My rating: 4 of 5 stars
The Song of Achilles is a masterful, lyrical debut about how the wants of the heart conflict with the wants of the world. Told through the eyes of the man who knew him best, Miller brings a breath of fresh air to the legendary Achilles.
I picked up this book based on a reddit user’s suggestion. One of the books I most enjoyed recently was Call Me by Your Name, and someone suggested this book as an equivalent to CMBYN in terms of style. Needless to say, I was interested in the style and the content. Who doesn’t love a good ancient Greek story, especially one about the most badass warrior of all time, Achilles? So I downloaded the audiobook, narrated by the exceedingly-talented Frazer Douglas.
The Song of Achilles is the story of Achilles, the half-god, half-man warrior of myth, told from the perspective of his lover Patroclus. If you’ve seen the movie Troy or read Homer’s The Iliad, you know how this story ends. But if not I won’t spoil it here.
Patroclus is born the child of a disapproving father and a simple mother. Patroclus is not strong, not fast, not especially skilled at anything the Greeks held important. Still just a boy, Patroclus accidentally kills another boy playing childish games. This disgraces his father, who sends him to the kingdom of Phthia as an exile.
In Phthia, Patroclus is absorbed into the group of noble sons who practice the sword and spear. Though Patroclus is not adept at either, he is befriended by the most talented of all the boys, Achilles. The two quickly establish a fast friendship as they go about their training. As the boys grow up, Achilles is sent to Mount Pelion to train under the wise centaur Chiron. Patroclus, unable to live apart from Achilles, goes with him. On Mount Pelion, their relationship blossoms to more than just friendship.
“I found myself grinning until my cheeks hurt, my scalp prickling till I thought it might lift off my head. My tongue ran away from me, giddy with freedom. This, and this, and this, I said to him. I did not have to fear that I spoke too much. I did not have to worry that I was too slender, or too slow. This and this and this! I taught him how to skip stones, and he taught me how to carve wood. I could feel every nerve in my body, every brush of air against my skin.”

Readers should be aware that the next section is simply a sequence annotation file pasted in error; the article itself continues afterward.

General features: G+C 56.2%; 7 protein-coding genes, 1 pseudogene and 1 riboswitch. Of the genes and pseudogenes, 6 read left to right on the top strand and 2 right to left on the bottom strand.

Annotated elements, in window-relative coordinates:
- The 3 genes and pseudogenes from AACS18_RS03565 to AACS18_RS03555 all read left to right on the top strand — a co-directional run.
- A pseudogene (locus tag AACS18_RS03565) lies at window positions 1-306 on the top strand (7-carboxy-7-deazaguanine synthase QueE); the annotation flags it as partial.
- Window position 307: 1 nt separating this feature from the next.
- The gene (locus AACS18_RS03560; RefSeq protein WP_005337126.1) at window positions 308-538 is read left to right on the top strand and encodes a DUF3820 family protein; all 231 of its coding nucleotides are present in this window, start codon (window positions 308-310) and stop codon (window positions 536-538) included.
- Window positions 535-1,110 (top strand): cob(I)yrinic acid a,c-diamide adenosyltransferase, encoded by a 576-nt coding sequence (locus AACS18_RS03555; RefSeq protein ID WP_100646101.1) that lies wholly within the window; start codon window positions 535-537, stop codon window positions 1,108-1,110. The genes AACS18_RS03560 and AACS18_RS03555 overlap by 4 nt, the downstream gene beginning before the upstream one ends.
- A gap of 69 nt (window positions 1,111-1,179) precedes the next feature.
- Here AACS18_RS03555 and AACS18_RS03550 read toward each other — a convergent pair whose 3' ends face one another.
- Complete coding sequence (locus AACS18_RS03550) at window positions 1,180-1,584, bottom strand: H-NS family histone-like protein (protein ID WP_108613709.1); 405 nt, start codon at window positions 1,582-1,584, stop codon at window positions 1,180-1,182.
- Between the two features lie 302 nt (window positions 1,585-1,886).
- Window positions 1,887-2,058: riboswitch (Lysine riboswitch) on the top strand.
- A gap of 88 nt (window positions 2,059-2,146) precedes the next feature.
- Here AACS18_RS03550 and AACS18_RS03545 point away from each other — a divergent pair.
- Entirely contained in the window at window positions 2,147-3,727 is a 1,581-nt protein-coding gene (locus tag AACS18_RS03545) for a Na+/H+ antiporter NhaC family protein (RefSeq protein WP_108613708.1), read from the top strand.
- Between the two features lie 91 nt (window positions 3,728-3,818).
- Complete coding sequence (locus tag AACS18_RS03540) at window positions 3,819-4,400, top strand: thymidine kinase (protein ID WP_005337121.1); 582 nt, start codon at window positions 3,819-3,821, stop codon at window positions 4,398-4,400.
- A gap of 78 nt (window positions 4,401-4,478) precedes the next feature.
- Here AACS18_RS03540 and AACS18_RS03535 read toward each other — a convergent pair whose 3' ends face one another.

Soon, words of war come. There is a war brewing between Greece and Troy, as the Trojan prince Paris has allegedly stolen Helen, the most beautiful woman in the world and the wife of Menelaus. Achilles is called upon by his mother, the immortal Thetis, to fight for glory. Patroclus urges him to abstain.
Achilles must choose between a long life of little notoriety with Patroclus, or going out in a short blaze of everlasting glory as the man who conquered Troy.
“Name one hero who was happy,” Achilles said.
I considered. Heracles went mad and killed his family; Theseus lost his bride and father; Jason’s children and new wife were murdered by his old; Bellerophon killed the Chimera but was crippled by the fall from Pegasus’ back.
“You can’t.” He was sitting up now, leaning forward.
“I know. They never let you be famous AND happy.” He lifted an eyebrow. “I’ll tell you a secret.”
“Tell me.” I loved it when he was like this.
“I’m going to be the first.” He took my palm and held it to his. “Swear it.”
“Because you’re the reason. Swear it.”
“I swear it,” I said, lost in the high color of his cheeks, the flame in his eyes.
“I swear it,” he echoed.
We sat like that a moment, hands touching. He grinned.
“I feel like I could eat the world raw.”
Before The Song of Achilles, I had never read any Madeline Miller. She is a damn good author if I’ve ever seen one. And The Song of Achilles is her DEBUT? As you might know, Madeline Miller’s second novel just won the 2018 Goodreads Choice award for Best Fantasy Novel. Yeah. Impressive. Madeline Miller wrote a beautiful book and it was a joy to read. If you like Greek myth it’s an extra plus when reading this book, but not necessary.
The Song of Achilles is half-condemnation, half-exultation. Through Patroclus’s eyes, the reader sees Achilles as more than just a warrior. He is gentle, kindhearted, and honest. The Song of Achilles is about nature versus nurture. Achilles feels in his heart that being with Patroclus is right, that peace is right, but the world and his obligations pull and tug at the gentle peace the two men enjoy, unravelling it at the hem. Achilles is the greatest warrior he has ever known, but is his glory more important than the people he loves?
“He said what he meant; he was puzzled if you did not. Some people might have mistaken this for simplicity. But is it not a sort of genius to cut always to the heart?”
Review by Griffin